Being waterboarding stopped in 2003, it's not likely Obama will start using it again. However, there are many other enhanced interrogation techniques and Obama is proving to be quite pragmatic. Expect to be disappointed Herman.

"And obviously we're going to be looking at past practices and I don't believe that anybody is above the law." We'll have to see over time just what the Obama Administration decides to do, won't we?

The part you don't get is that waterboarding is still not illegal under US law. Congress tried and failed just this year to make it illegal. warrantless wiretaps were never illegal and are used to this day. Just ask Eliot Spitzer. There was never a warrant to tap his phone nor was he ever named in such a warrant, yet he's incriminating conversation was recorded legally. More disappointment for you Herman.

He was asked what ... (Below threshold)
Mac Lorry:
He was asked what he felt when the Japanese soldiers poured the water. "Well, I felt more or less like I was drowning," he replied, "just gasping between life and death."

Q: Was it painful?
A: Not so painful, but one becomes unconscious. Like drowning in the water.

The above description is that of water ingestion (water cure) that's been mislabeled for political reasons, not accuracy. In fact, any water technique that causes unconscious is NOT waterboarding as the CIA practiced it.

Oops! There goes your fake talking points Brian!

For the purposes o... (Below threshold)
Mac Lorry:
For the purposes of this Convention, the term "torture" means any act by which severe pain or suffering, whether physical or mental, is intentionally inflicted on a person for such purposes as obtaining from him or a third person information or a confession, punishing him for an act he or a third person has committed or is suspected of having committed, or intimidating or coercing him or a third person, or for any reason based on discrimination of any kind, when such pain or suffering is inflicted by or at the instigation of or with the consent or acquiescence of a public official or other person acting in an official capacity. It does not include pain or suffering arising only from, inherent in or incidental to lawful sanctions.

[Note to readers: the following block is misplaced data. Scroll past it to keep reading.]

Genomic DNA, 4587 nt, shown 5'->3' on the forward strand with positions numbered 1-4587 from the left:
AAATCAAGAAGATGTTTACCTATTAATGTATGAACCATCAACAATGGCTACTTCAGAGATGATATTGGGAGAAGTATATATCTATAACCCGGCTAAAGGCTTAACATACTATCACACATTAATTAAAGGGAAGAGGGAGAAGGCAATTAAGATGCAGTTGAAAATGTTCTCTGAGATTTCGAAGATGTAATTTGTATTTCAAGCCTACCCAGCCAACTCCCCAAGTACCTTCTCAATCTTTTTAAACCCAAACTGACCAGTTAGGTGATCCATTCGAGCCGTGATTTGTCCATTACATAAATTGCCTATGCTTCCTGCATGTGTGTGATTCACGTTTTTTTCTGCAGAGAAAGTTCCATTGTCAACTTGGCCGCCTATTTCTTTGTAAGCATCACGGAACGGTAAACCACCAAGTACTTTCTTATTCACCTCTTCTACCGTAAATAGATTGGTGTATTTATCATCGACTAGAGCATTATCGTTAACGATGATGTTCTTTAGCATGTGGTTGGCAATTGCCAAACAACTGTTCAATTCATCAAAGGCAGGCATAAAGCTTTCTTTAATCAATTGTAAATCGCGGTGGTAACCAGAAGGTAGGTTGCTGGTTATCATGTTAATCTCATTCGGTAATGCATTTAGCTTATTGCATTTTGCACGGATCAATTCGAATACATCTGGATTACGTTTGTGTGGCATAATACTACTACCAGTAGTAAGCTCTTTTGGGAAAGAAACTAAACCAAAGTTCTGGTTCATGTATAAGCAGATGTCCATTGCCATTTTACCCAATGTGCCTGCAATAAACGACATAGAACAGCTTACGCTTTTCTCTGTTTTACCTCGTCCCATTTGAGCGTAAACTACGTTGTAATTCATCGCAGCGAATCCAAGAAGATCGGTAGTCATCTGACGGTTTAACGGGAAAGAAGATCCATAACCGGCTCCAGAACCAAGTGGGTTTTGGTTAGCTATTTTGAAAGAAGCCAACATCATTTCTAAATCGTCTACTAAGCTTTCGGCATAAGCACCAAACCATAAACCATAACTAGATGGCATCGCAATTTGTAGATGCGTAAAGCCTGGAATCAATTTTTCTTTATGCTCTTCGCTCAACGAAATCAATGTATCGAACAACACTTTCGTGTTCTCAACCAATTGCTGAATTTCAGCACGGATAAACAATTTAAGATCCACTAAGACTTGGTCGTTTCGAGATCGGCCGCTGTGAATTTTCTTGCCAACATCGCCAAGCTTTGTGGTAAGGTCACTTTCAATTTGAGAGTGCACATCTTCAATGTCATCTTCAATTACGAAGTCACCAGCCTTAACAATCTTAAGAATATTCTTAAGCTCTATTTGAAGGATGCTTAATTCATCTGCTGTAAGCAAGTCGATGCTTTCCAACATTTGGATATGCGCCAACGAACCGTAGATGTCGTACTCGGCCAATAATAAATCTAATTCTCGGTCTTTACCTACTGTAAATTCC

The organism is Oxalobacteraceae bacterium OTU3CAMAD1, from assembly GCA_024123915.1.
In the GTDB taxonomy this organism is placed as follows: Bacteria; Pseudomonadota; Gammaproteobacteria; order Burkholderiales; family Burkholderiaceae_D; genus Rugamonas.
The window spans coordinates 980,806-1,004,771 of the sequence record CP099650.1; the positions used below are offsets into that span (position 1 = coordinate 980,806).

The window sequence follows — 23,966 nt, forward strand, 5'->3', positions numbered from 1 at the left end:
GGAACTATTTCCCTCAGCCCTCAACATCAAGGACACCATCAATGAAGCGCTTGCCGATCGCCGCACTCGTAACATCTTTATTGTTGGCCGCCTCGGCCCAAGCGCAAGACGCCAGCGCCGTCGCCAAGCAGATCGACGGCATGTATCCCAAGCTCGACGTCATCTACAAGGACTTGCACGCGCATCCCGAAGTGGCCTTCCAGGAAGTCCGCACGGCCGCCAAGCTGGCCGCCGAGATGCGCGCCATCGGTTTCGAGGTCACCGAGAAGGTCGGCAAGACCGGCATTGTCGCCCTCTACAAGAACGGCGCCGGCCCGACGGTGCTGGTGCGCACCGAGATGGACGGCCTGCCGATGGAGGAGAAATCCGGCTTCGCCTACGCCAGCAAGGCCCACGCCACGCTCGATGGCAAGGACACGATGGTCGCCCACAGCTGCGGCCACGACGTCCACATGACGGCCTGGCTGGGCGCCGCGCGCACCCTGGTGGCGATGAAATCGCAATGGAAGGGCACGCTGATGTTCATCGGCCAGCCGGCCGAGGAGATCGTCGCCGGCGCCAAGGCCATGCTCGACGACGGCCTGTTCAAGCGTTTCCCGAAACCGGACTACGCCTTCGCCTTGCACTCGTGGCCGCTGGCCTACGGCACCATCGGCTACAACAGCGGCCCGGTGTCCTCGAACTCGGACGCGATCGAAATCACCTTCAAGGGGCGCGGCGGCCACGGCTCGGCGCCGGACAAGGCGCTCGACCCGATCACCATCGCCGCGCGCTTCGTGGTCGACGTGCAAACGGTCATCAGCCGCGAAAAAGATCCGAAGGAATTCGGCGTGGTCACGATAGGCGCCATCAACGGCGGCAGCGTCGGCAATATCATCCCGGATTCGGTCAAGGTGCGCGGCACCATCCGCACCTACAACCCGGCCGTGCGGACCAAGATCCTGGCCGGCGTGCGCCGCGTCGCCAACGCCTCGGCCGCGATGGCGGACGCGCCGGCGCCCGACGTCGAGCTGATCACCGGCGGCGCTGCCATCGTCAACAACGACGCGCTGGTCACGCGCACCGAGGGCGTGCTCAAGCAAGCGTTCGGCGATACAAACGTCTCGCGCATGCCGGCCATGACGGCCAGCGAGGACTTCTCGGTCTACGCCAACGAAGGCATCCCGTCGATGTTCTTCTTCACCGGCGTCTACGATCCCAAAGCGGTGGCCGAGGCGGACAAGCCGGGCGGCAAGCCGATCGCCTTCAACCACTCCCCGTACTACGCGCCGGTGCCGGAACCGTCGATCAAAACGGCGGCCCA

I don't see anything in there against creating an illusion of severe pain or suffering, whether physical or mental. Nor do I see anything limiting the definition to the military. It just says public official. If creating an illusion is torture, then every time a cop lies to a suspect about what evidence they have or that other suspects are saying, then it's torture under this convention. Of course the convention has a loophole for this, saying "It does not include pain or suffering arising only from, inherent in or incidental to lawful sanctions." So as long as something is lawful it's not torture. Well, waterboarding, as practiced by the CIA, is not illegal in the US. Congress tried and failed to make it illegal in 2008. So it looks like the convention doesn't apply.

"The top Bush admi... (Below threshold)
Mac Lorry:
"The top Bush administration official in charge of deciding whether to bring Guantanamo Bay detainees to trial has concluded that the U.S. military tortured a Saudi national who allegedly planned to participate in the Sept. 11, 2001, attacks, interrogating him with techniques that included sustained isolation, sleep deprivation, nudity and prolonged exposure to cold, leaving him in a "life-threatening condition."

Nothing in their about waterboarding is there. If sustained isolation is torture then we routinely torture civilian prisoners by putting them is solitary confinement. The other part "sleep deprivation, nudity and prolonged exposure to cold, leaving him in a "life-threatening condition." describes Navy seal training.

Crawford goes on to say "The techniques they used were all authorized, but the manner in which they applied them was overly aggressive and too persistent. . . . You think of torture, you think of some horrendous physical act done to an individual. This was not any one particular act; this was just a combination of things that had a medical impact on him, that hurt his health. It was abusive and uncalled for. And coercive. Clearly coercive. It was that medical impact that pushed me over the edge" to call it torture, she said.